Wednesday , March 07, 2018 - 5:00 AM2 comments
EDITOR’S NOTE: This story has been corrected to reflect how UTA surveyed FrontRunner users.
But it’s dependent on passage of a measure still up for debate in the Utah Legislature, said Toby Mileski, the Weber County representative to the UTA Board of Trustees. And even if the measure passes — he’s hopeful it will — immediate action isn’t likely.
Meantime, UTA officials have two gatherings planned for next week — one in Pleasant View and the other in North Ogden — to gather feedback from the public on plans to indefinitely halt the already limited FrontRunner service to Pleasant View on Aug. 12. UTA officials publicly revealed the plans last month, surprising and upsetting some, and are in the process of trying to figure out how to accommodate northern Weber County FrontRunner and UTA users after service ends.
“How do we meet the needs of existing riders?” said Steve Meyer, UTA’s director of capital projects.
Possible measures to serve UTA customers from Pleasant View, North Ogden and other northern Weber County locales once FrontRunner service to Pleasant View stops include increased bus service and on-demand transport to haul them to and from the Ogden FrontRunner station, which won’t be impacted.
The first of the UTA meetings next week is scheduled from 6 to 8 p.m., Monday, March 12, at the Pleasant View Municipal Building, 520 W Elberta Drive, Pleasant View. The second is set for 6 to 8 p.m., Wednesday, March 14, at North Ogden City Council Chambers, 505 E 2600 N, North Ogden.
UTA also sent workers to FrontRunner trains to survey users for their input.
UTA officials announced the planned closure of the Pleasant View FrontRunner station because of the high cost of updating the rail line between Ogden and Pleasant View to comply with new federal safety rules going into effect. Union Pacific Railroad owns that segment of rail, unlike the rest of the system, and UTA eventually plans to build its own rail line from Ogden to Pleasant View so it can resume FrontRunner service.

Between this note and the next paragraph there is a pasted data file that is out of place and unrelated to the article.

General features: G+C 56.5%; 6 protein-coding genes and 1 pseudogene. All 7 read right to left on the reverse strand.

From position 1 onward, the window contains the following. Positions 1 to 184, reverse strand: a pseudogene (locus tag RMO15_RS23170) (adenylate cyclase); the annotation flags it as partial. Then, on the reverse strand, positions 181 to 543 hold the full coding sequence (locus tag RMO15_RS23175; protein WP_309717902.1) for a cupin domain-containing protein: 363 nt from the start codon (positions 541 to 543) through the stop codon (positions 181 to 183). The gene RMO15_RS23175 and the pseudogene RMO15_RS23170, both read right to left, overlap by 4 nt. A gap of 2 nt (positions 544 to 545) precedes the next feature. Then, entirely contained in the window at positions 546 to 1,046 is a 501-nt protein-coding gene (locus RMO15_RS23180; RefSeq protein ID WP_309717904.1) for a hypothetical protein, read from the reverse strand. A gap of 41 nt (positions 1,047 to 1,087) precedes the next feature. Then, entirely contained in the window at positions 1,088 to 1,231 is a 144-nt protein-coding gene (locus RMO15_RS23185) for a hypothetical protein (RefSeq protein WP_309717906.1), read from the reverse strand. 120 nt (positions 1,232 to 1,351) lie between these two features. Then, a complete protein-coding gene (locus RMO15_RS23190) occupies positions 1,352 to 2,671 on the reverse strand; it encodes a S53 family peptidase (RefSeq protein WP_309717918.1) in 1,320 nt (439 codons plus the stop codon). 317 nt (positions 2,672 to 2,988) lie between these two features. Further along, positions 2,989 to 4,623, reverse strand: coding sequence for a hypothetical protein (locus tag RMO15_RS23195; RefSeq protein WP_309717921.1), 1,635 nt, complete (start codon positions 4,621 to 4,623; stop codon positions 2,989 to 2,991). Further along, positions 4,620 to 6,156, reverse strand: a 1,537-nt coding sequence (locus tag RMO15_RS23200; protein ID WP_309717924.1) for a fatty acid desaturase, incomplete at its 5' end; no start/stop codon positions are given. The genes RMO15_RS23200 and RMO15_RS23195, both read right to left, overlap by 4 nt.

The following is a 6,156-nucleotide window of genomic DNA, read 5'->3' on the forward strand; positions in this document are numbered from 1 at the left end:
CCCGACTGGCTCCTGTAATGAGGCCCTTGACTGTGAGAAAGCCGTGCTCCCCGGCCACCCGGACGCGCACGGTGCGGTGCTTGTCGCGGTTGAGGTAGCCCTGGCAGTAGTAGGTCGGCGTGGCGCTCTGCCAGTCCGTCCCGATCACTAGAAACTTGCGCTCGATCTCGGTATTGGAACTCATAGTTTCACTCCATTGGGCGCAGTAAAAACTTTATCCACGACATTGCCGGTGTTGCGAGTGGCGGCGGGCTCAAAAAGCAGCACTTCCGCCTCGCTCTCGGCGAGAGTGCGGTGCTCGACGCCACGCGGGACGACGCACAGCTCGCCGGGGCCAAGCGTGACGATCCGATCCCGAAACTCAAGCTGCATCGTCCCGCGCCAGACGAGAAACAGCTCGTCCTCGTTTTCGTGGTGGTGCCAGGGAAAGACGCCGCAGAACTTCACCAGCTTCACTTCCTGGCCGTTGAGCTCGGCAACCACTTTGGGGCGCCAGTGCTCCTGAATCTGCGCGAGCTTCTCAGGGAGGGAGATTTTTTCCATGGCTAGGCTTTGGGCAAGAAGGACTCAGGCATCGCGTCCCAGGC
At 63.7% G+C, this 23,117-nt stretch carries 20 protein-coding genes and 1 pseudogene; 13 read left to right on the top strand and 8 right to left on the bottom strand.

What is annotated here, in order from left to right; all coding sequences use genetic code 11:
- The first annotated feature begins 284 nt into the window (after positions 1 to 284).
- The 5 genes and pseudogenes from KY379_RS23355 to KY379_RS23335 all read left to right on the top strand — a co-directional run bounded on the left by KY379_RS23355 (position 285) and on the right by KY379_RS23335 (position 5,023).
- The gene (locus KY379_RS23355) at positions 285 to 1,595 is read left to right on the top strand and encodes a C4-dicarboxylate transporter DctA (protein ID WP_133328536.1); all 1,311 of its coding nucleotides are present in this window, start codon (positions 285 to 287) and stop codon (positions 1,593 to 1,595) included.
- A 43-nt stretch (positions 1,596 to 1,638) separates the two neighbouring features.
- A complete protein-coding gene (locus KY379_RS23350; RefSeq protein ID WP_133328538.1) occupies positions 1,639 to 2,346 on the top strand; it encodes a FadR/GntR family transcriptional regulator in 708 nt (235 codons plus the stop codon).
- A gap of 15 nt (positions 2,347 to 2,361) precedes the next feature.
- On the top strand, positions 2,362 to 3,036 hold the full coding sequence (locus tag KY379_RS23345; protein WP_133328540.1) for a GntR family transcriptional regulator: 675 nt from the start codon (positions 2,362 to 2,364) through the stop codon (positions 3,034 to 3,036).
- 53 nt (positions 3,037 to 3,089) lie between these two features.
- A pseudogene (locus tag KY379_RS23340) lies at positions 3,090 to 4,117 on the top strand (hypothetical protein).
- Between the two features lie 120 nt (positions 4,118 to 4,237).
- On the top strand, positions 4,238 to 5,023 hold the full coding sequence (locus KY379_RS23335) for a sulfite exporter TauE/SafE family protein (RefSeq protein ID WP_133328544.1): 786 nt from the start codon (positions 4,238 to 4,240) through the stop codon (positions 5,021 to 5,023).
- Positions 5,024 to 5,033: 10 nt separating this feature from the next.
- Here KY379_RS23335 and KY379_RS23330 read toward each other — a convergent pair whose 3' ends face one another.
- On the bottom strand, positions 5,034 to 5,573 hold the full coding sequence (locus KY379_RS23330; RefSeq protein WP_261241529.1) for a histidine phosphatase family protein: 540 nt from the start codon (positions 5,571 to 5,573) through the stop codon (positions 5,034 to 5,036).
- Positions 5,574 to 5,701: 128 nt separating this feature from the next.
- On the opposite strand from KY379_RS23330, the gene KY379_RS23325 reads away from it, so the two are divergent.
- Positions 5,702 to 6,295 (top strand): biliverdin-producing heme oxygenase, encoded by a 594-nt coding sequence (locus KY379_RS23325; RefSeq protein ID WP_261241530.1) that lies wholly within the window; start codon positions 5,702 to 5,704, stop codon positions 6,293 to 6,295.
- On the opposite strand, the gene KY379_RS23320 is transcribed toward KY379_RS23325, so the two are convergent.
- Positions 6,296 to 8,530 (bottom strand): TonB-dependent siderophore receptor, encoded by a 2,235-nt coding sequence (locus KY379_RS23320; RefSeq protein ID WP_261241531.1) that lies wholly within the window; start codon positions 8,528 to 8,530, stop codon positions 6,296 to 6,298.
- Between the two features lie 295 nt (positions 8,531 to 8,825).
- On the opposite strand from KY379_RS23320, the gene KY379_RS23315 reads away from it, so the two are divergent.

Mileski said on Monday that he broached the notion of tapping funding overseen by the Weber Area Council of Governments to help develop the proposed Ogden-Pleasant View rail segment. WACOG is made up of elected officials from across Weber County and southern Box Elder County and they seemed receptive to the idea, Mileski said.
Still, tapping money to buy right of way to build the line, thus eliminating dependence on Union Pacific’s line, will require passage of a pending measure enabling such action by Utah lawmakers. Mileski seemed optimistic the legislation would pass, and if it does, he’ll revisit WACOG officials with a formal proposal to tap funding in 2019, 2020 and 2021.
As is, UTA has only minimal access to the Union Pacific segment, limiting service to Pleasant View. For instance, southbound FrontRunner trains leave 28 times a day from Ogden, typically, compared to only three times a day from Pleasant View.
“Union Pacific’s business is moving rail cars. Every 30 minutes, they can’t have a UTA train running to Pleasant View on the single track,” Mileski said, adding that the rail firm has been cooperative on the matter. “They need that to help commerce.”
Mileski said the cost to acquire the right of way to build the new rail segment, parallel to the existing Union Pacific line going from Ogden to Pleasant View, would be $4.5 million to $10 million.
His initial priority, Mileski said, is extension of rail line to Business Depot Ogden in northern Ogden and creation of a new FrontRunner station there. The heavy use he thinks that new stop would create would help generate funds to extend the line farther north to Pleasant View.
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